On March 22, 2018, Grammy-award winning singer and human rights activist Angélique Kidjo will be speaking at the University of Alabama at Birmingham about the importance of education for girls and boys. Angélique is from Benin, a small country in West Africa; the IHR has previously published on challenges facing Benin on our blog, which may be found here. One pressing human rights concern facing the Beninese people is access to education. The Batonga Foundation, Angélique Kidjo’s non-profit organization states, in Benin, 3 out of 4 girls do not make it do middle school, and 1 in 3 girls get married before the age of 18. Per UNESCO, in 2015, only 48.93% of students enrolled in secondary education were female compared to 68.52% of enrolled male students in Benin. Lastly, in 2012, the female literacy rate for female population aged 15 – 24 in Benin was only 40.94%.
As Angélique explained to CNN, unlike the majority of girls in Benin, she grew up in a household that emphasized the critical necessity of education. Growing up with ten siblings and one paycheck, Angélique used to sing for extra money for her family. She eventually wanted to drop out of school and work as a full-time singer, however, her father insisted females should be educated and made dropping out of school non-negotiable.
“My education has empowered me so much: it gave me the confidence not only to sing but also to speak on CNN or BBC and to meet world leaders to lobby on the behalf of the women of Africa.”
– Angélique Kidjo, ONE
Primary and secondary education for all children is now accepted as a universal basic need and human right. Data from the World Bank highlights the sobering relationship between education and development. The poorest countries in the world have national secondary education enrollment rates of less than 35%, along with low levels of tertiary enrollment of less than 15% (Sachs 254). Higher education institutions are necessary “to ensure that there are qualified teachers, sufficient numbers of technical workers, and a generation of young people trained in public policy and sustainable development (Sachs 255).”
In many communities, cultural roles and expectations create substantial gender gaps in the division of household responsibilities, economic opportunities such as employment, access to job-training skills, and education levels. The burden of gender inequality has detrimental and disproportionate impacts on the economic security, poverty levels, health, nutrition and environmental safety of women worldwide. These can also be prevented. Education provides mothers and children the opportunity to break the cycle of poverty and fuel social mobility, which here refers to the change in social class and socioeconomic status of individuals or families.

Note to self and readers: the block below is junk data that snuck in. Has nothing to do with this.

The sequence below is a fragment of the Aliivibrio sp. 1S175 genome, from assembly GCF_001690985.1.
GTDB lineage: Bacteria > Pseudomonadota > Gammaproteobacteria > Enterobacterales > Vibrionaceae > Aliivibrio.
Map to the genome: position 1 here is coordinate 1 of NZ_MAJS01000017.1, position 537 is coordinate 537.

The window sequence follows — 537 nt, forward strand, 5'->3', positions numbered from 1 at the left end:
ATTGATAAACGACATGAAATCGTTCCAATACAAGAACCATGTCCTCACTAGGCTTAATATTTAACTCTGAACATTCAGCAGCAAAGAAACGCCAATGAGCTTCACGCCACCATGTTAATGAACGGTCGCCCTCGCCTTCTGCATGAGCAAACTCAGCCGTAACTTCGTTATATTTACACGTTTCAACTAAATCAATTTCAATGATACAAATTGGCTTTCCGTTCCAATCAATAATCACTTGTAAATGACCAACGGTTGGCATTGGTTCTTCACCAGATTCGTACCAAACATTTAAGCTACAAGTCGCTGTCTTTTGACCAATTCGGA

The Ripple Effect of Education on Social Mobility
- Educating women equates to higher economic productivity. Studies determine lower female enrollment rates in school is associated with lower GDP per capita. Specifically, UNICEF states in 2011 that one percentage point increase in female education increases the average level of GDP by 0.37 percentage points. As a result of basic education and skills, women are able to work and contribute to the economic growth and productivity of their country. Likewise, education plays a key role in endogenous growth – economic growth based on new technological breakthroughs, such as the internet and advancements in computer science using research and development (Sachs 271). The current revolution of new information and communication technology (ICT) is exceedingly dependent on trained individuals with advanced degrees in their fields of study. Research and development is deeply concentrated in high income countries due the complex interplay of successful management systems ranging from universities to high tech business companies, and even national laboratories (Sachs 273). The fundamental anchor for the success of these institutions is strong systems of higher education in sciences, public policy and engineering.
At the local level, educated women are able to work and provide for their families. UNICEF states every added year of primary school enhances girls’ ensuing wages by 10 – 20% and another 15-25% for every additional year of secondary school. Employment opportunities provides financial stability, and thus averts families from falling into poverty due to the parents’ ability to invest in their children’s human capital. Human capital is here defined as the “collective skills, knowledge, or other intangible assets of individuals that can be used to create economic value for the individuals, their employers, or their community.”